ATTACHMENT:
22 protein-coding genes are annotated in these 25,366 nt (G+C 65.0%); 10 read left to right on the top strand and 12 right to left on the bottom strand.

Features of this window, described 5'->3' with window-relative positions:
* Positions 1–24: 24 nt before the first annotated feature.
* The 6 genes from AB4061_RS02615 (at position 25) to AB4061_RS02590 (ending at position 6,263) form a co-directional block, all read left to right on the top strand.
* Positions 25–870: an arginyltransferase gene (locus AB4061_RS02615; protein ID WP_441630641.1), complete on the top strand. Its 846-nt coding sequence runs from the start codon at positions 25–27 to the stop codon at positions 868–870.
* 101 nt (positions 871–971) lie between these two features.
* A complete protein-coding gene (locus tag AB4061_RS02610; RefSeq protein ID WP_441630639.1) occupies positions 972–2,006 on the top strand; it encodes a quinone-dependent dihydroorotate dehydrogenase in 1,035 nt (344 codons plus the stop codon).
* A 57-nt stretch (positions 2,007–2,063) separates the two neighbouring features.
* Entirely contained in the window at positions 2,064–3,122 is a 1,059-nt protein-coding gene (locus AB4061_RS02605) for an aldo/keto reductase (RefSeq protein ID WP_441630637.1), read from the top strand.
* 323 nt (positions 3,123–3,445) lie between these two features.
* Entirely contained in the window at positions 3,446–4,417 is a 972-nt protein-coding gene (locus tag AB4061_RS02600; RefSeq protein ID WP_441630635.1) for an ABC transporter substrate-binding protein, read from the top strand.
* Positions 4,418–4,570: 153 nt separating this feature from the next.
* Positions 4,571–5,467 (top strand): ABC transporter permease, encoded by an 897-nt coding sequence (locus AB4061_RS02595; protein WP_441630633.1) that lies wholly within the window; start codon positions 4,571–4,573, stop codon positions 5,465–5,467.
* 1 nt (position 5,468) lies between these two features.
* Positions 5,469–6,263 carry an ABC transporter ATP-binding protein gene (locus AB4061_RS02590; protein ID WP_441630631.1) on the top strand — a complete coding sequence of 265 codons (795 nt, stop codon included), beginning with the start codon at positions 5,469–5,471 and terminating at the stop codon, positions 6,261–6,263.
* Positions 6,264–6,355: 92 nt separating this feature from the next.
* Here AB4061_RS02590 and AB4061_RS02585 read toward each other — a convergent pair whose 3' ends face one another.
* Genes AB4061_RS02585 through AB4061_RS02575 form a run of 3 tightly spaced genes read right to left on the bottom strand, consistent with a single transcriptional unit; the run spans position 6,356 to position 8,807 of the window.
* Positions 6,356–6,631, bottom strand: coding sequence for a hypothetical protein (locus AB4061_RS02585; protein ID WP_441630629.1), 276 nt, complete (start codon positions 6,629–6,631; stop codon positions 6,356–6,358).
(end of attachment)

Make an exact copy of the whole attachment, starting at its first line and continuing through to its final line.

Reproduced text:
22 protein-coding genes are annotated in these 25,366 nt (G+C 65.0%); 10 read left to right on the top strand and 12 right to left on the bottom strand.

Features of this window, described 5'->3' with window-relative positions:
* Positions 1–24: 24 nt before the first annotated feature.
* The 6 genes from AB4061_RS02615 (at position 25) to AB4061_RS02590 (ending at position 6,263) form a co-directional block, all read left to right on the top strand.
* Positions 25–870: an arginyltransferase gene (locus AB4061_RS02615; protein ID WP_441630641.1), complete on the top strand. Its 846-nt coding sequence runs from the start codon at positions 25–27 to the stop codon at positions 868–870.
* 101 nt (positions 871–971) lie between these two features.
* A complete protein-coding gene (locus tag AB4061_RS02610; RefSeq protein ID WP_441630639.1) occupies positions 972–2,006 on the top strand; it encodes a quinone-dependent dihydroorotate dehydrogenase in 1,035 nt (344 codons plus the stop codon).
* A 57-nt stretch (positions 2,007–2,063) separates the two neighbouring features.
* Entirely contained in the window at positions 2,064–3,122 is a 1,059-nt protein-coding gene (locus AB4061_RS02605) for an aldo/keto reductase (RefSeq protein ID WP_441630637.1), read from the top strand.
* 323 nt (positions 3,123–3,445) lie between these two features.
* Entirely contained in the window at positions 3,446–4,417 is a 972-nt protein-coding gene (locus tag AB4061_RS02600; RefSeq protein ID WP_441630635.1) for an ABC transporter substrate-binding protein, read from the top strand.
* Positions 4,418–4,570: 153 nt separating this feature from the next.
* Positions 4,571–5,467 (top strand): ABC transporter permease, encoded by an 897-nt coding sequence (locus AB4061_RS02595; protein WP_441630633.1) that lies wholly within the window; start codon positions 4,571–4,573, stop codon positions 5,465–5,467.
* 1 nt (position 5,468) lies between these two features.
* Positions 5,469–6,263 carry an ABC transporter ATP-binding protein gene (locus AB4061_RS02590; protein ID WP_441630631.1) on the top strand — a complete coding sequence of 265 codons (795 nt, stop codon included), beginning with the start codon at positions 5,469–5,471 and terminating at the stop codon, positions 6,261–6,263.
* Positions 6,264–6,355: 92 nt separating this feature from the next.
* Here AB4061_RS02590 and AB4061_RS02585 read toward each other — a convergent pair whose 3' ends face one another.
* Genes AB4061_RS02585 through AB4061_RS02575 form a run of 3 tightly spaced genes read right to left on the bottom strand, consistent with a single transcriptional unit; the run spans position 6,356 to position 8,807 of the window.
* Positions 6,356–6,631, bottom strand: coding sequence for a hypothetical protein (locus AB4061_RS02585; protein ID WP_441630629.1), 276 nt, complete (start codon positions 6,629–6,631; stop codon positions 6,356–6,358).